Entering the night’s matchup, the L.A. Clippers and the San Antonio Spurs were just two and a half games apart atop the Western Conference. The Spurs had won nine of their last ten, and the Clippers had won seven of their last ten. The Spurs were riding a five-game win streak and the Clippers had won their last 5 of 6. Both teams are top-ten in Offensive and Defensive Rating. When they faced each other back in November at the AT&T Center in San Antonio, though, it ended in a 116-92 Clippers rout, led by Blake Griffin’s game-high 28 points.
The Clippers were without Griffin, however, due to a knee injury that has him slated to miss at least the next month, and probably more than that. This left more questions than answers heading into tonight’s game. Griffin has been the team’s leading scorer, its second-best facilitator and rebounder, and quite simply, a force to be reckoned with. And against the Spurs, whose biggest strength is its interior personnel, Griffin can still dominate; in his last performance against the Spurs, he shot 13 for 19 from field goal range. It appeared someone would have the tall task of carrying his load tonight. The Clippers, however, decided to win by committee.
The Clippers were down by as many as 6 points, and led by as many as 14 points in tonight’s game. It began as a game of runs, stops, and changes in pace. DeAndre Jordan and Chris Paul dominated in the early going, but it was the Clippers’ stellar second-unit performance which ultimately propelled them ahead of the Spurs.
The game began with a stagnant offensive effort by the Clippers, who found themselves down 2-8 and without Luc Mbah a Moute just over two minutes-in due to consecutive costly fouls. But some timely three-point makes and three consecutive Jordan dunks, including his dunk-of-the-year-worthy posterization of Pau Gasol (go look it up if you haven’t seen it already), sparked the team. And once they got going, the Clippers were humming offensively, shooting 50% from the floor (22-44) and 46.2% from behind the arc (6-13) in the first half. They also held the Spurs to 38.5% shooting from the floor and 33.3% from behind the arc during the same stretch.
Entering the second half of the game, though, down 45-57, the Spurs looked more energized and more engaged. They showed greater defensive intensity, highlighted by a Jonathon Simmons chase-down block on a Jamal Crawford layup during the 3rd quarter. They were especially effective in disrupting passing lanes, though many were deflections that put the ball out of play.
Kawhi Leonard, who already had 17 points, 4 rebounds, and 4 assists at the beginning of the 3rd quarter, was one of the few bright spots for the Spurs tonight. He finished the game with 27 points, 9 rebounds, 5 assists, 2 blocks, and 1 steal. Gasol, who also had a great game offensively, putting-up 21 points and 9 boards (5 of which were offensive boards), wasn’t much of a factor at the defensive end, though, despite his 2 blocks, and was especially vulnerable in transition. And no other Spurs player, including LaMarcus Aldridge, scored more than 10 points. The Spurs, though, did lead the Clippers in rebounding (54-42), assists (19-18), steals (9-8), blocks (7-6), fast-break points (15-10), and points in the paint (50-42). They also led the Clippers in scoring in the 3rd quarter (28-24) and 4th quarter (28-25).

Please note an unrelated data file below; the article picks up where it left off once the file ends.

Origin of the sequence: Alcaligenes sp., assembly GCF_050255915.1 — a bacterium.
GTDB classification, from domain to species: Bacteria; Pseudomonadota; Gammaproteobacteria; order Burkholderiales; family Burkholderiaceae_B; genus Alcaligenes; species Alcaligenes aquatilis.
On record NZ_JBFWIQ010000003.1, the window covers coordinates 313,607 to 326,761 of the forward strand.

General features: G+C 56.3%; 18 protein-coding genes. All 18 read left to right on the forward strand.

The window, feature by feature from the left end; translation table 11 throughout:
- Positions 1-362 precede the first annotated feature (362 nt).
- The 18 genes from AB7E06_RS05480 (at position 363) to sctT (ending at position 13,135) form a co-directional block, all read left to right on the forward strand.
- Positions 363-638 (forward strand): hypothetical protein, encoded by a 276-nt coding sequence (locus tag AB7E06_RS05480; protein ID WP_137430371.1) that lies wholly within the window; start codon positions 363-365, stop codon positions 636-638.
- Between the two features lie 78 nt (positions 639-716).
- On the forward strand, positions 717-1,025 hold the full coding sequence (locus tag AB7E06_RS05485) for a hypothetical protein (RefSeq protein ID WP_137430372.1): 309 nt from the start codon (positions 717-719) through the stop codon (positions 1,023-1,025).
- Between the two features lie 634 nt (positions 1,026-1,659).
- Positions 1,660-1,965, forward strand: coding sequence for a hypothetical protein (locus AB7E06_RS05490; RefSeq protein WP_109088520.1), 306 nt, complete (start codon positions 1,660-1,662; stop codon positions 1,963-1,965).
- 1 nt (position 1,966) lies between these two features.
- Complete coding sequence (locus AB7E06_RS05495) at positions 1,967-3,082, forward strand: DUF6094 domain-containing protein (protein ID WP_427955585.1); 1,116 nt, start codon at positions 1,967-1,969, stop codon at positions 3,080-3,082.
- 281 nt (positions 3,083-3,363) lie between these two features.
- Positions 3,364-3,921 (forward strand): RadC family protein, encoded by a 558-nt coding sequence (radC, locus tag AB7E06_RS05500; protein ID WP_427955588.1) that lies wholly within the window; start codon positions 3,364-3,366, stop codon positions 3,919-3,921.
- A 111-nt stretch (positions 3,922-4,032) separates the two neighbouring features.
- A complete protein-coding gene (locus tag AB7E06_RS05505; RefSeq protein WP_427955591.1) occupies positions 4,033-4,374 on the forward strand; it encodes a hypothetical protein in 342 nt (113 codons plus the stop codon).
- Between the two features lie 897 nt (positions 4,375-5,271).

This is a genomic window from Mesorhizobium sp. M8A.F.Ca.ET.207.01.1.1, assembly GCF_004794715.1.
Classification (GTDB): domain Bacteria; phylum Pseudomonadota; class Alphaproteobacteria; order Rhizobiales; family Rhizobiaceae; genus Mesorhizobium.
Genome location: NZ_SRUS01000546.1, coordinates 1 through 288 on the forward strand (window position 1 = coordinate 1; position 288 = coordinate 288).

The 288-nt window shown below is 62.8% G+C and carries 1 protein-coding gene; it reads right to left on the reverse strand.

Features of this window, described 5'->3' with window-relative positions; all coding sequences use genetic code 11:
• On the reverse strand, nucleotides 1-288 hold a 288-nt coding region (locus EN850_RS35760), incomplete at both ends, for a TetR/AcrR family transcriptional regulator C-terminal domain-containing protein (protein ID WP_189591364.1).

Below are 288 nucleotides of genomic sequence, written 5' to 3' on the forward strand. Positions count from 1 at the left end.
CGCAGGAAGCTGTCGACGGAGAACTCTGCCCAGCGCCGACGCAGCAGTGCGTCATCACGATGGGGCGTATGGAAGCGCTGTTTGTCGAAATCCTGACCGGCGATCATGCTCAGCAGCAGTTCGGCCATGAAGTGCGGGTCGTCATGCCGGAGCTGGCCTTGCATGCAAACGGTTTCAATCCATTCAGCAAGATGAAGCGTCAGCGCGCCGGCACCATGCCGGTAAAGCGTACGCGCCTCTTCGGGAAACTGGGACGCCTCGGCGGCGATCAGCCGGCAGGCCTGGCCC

In spite of all of that, the Clippers managed to pull off a win without Griffin, and without Paul for most of the second half due to a hamstring injury he sustained during the 3rd quarter; it appears to have been a tweak, but his status is now day-to-day.
It Takes Everything
This Clippers second-unit has had some amazing stretches this year. They have been, for the most part, entertaining, unselfish, and balanced. This was a game where their production was needed, and they certainly delivered. The Clippers bench accounted for 58 of the team’s 106 total points. Despite starting-off the game with many isolation-centered sets, they developed rhythm as the game moved along. This collective unit made up of Brandon Bass, Wesley Johnson, Marreese Speights, Raymond Felton, Austin Rivers, and Crawford, were tough to beat at both ends of the floor. They drew fouls, disrupted passing lanes, hit open and contested threes, and shared the ball. They combined to shoot 23 of 52 from the field, and all but Bass played more minutes than any starter not named DeAndre Jordan. And because of their impact on the game, not a single Clippers player was in the game for more than 29 minutes.
This game had everything: precise lobs, thunderous dunks, huge blocks, timely threes, deft passing, and disruptive defense. And this applies to both teams. And despite the Clippers 2-0 record against the Spurs so far, it is clear that they are both formidable opponents for anyone in the league, at full health or not, because of their ability to dig deep into their roster and find new and different ways to win on a nightly basis.